From the onset of the company, upholding construction schedules has been an important piece of Midwest Group’s mission. “We recognize that schedule delays can result in hidden costs for a tenant, and our goal is to avoid that,” Team Leader Brent Logan says. “We do this by taking a proactive approach to schedules and push other trades to do the same."

Industry Expertise

Midwest Group’s commitment to excellence in each project has gained the confidence of general contractors, architects and interior designers. By working closely with each trade, Midwest Group is able to interpret and deliver the vision of designers and clients.

“When we were awarded Studio Bell, home of the National Music Centre in Calgary, we were faced with a labor-intensive, intricate project,” Operations Manager Danny McMahon recalls. “The walls in the expansive atrium are compound radius. They encompass 6 floors and extend above the roof line, measuring over 100 feet tall.” Design was crucial, but so was structural integrity. The Midwest team brought together the experience of many of their key operations personnel to develop and execute an unconventional building method to achieve both factors successfully. Another notable undertaking of Midwest Group is the extensive food court ceiling located in Gulf Canada Square. The 3,400 square feet of Armstrong custom woodwork panels in the ceiling had to be independently suspended with precision. “Each of the 234 panels are custom sized with zero tolerance to create the desired design intent,” McMahon says.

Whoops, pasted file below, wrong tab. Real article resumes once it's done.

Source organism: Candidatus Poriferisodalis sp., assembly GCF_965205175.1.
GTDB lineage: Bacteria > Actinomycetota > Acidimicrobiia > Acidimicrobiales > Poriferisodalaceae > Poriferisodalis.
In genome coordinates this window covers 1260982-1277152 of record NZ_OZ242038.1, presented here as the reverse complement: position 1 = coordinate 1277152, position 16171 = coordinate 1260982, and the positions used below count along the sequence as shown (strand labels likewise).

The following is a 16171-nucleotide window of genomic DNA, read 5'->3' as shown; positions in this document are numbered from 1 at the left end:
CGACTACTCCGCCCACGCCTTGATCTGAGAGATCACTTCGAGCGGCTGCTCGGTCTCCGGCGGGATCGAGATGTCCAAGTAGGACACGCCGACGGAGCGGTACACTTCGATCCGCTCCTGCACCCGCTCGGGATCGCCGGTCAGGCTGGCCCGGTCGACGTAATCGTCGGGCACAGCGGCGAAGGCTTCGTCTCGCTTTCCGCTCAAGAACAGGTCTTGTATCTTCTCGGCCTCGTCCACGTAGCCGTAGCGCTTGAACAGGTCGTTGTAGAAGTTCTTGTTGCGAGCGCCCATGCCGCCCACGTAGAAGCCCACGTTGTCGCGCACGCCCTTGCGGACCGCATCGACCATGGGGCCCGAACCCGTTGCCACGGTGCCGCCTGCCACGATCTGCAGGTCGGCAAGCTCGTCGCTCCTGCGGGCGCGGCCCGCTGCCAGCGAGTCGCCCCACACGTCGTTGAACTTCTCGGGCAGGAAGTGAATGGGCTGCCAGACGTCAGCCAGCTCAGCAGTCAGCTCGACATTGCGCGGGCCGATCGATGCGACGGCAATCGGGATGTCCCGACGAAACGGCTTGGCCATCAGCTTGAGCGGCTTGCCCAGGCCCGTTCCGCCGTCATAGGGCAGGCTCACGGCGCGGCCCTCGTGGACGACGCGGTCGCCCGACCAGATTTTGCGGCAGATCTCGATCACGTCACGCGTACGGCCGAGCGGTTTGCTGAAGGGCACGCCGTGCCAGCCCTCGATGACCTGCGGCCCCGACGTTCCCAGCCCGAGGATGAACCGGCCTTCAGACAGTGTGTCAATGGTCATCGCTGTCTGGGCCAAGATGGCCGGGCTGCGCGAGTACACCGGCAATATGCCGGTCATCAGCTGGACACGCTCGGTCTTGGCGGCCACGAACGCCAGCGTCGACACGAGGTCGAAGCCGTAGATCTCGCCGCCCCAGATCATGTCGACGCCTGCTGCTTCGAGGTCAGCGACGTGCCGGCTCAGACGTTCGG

Besides large-scale projects, Midwest Group has a rapid response team comprised of qualified tradespeople who specialize in commercial wall and ceiling repairs. Trained to work in occupied spaces, the team’s focus is to complete jobs as quickly as possible with little disturbance to business operations. Today, Midwest Group is still committed to their founding principles of quality, service and completion in any size of project. Recently, Midwest Group expanded into the Saskatchewan market and is actively working on the Saskatchewan Hospital North Battleford development. “We’re excited to be serving the Saskatchewan community, and are looking forward to another 30 years of fulfilling our mission,” says Logan.


Midwest Fastwalls

Speed to Market